Comprehensive Respiratory System Disorders Q 8 - Gyan Darpan : Learning Portal
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Saturday, 23 April 2022

Comprehensive Respiratory System Disorders Q 8

When caring for a male patient who has just had a total laryngectomy, the nurse should plan to:
     A. Encourage oral feeding as soon as possible.
     B. Develop an alternative communication method.
     C. Keep the tracheostomy cuff fully inflated.
     D. Keep the patient flat in bed.

Correct Answer: B. Develop an alternative communication method.

A patient with a laryngectomy cannot speak, yet still needs to communicate. Therefore, the nurse should plan to develop an alternative communication method. Assess the effectiveness of nonverbal communication methods. The client may use hand signals, facial expressions, and changes in body posture to communicate with others. However, others may have difficulty in interpreting these nonverbal techniques. Each new method needs to be assessed for effectiveness and altered as necessary.

Option A: After a laryngectomy, edema interferes with the ability to swallow and necessitates tube (enteral) feedings. Typically most patients wait a minimum of 7 days following total laryngectomy before oral feeding is started. 84% of 141 American surgeons reported that they waited until after the seventh postoperative day in a questionnaire survey by Boyce and Meyers in 1989. However, periods of up to three weeks were reported. The choice often depends on the surgeon’s experience and preference and on the patient’s comorbidities and tumor characteristics.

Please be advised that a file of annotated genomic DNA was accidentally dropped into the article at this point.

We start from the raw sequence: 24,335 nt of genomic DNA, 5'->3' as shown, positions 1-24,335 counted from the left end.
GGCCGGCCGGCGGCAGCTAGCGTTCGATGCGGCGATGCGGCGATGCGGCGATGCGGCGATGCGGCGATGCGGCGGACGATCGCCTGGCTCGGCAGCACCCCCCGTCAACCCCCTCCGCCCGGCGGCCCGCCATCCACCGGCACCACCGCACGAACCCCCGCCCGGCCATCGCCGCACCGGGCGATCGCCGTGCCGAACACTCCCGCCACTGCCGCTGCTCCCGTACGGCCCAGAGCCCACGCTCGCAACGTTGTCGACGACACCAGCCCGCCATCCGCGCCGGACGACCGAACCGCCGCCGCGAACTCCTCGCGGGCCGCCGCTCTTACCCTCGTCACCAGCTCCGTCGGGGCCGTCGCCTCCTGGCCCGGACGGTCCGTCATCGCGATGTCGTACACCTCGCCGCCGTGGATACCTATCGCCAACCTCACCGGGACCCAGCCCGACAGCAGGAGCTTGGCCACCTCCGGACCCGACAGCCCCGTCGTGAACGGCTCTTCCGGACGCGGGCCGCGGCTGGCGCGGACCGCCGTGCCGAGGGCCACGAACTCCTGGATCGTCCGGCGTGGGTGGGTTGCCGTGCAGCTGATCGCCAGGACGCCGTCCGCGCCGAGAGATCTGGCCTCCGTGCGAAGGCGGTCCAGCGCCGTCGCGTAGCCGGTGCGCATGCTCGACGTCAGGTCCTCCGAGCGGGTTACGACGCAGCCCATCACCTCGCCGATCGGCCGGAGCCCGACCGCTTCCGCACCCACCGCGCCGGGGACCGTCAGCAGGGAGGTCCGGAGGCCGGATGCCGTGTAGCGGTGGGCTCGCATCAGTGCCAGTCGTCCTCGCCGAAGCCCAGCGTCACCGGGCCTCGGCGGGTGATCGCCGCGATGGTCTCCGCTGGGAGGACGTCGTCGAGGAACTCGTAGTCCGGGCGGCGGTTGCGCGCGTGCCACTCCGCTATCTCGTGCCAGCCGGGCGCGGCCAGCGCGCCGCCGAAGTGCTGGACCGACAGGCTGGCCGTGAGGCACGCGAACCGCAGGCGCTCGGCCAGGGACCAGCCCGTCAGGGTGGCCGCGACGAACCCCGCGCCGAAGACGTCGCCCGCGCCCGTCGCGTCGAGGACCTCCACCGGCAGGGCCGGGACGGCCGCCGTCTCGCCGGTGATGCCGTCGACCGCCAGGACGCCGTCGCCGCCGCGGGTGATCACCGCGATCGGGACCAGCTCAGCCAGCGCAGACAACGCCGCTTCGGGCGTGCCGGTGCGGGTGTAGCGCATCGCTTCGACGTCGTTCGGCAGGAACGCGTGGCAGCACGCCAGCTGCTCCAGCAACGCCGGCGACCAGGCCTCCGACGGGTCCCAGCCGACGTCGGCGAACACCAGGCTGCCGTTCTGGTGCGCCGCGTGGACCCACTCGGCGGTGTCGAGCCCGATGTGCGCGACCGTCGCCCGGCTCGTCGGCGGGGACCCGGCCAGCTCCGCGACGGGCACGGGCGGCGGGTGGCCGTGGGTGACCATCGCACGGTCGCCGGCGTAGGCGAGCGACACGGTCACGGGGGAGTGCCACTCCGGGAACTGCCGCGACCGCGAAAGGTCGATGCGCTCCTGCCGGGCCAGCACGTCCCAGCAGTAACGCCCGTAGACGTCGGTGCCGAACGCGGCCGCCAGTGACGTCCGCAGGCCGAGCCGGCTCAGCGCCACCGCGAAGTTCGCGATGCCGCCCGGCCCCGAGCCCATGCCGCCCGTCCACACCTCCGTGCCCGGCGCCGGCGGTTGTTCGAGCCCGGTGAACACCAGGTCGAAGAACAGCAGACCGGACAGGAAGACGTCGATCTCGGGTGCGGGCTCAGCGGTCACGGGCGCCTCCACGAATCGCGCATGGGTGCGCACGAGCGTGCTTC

Option C: To prevent injury to the tracheal mucosa, the nurse should deflate the tracheostomy cuff or use the minimal leak technique. Cuff should be deflated if the patient uses a speaking valve. Cuff should be inflated just enough to allow minimal air leak.
Option D: To decrease edema, the nurse should place the patient in semi-Fowler’s position. Early complications after total laryngectomy include bleeding, postoperative edema, and airway compromise. These, especially in the immediate postoperative, should be carefully monitored. Administration of corticosteroids is recommended to minimize postoperative edema and airway compromise.

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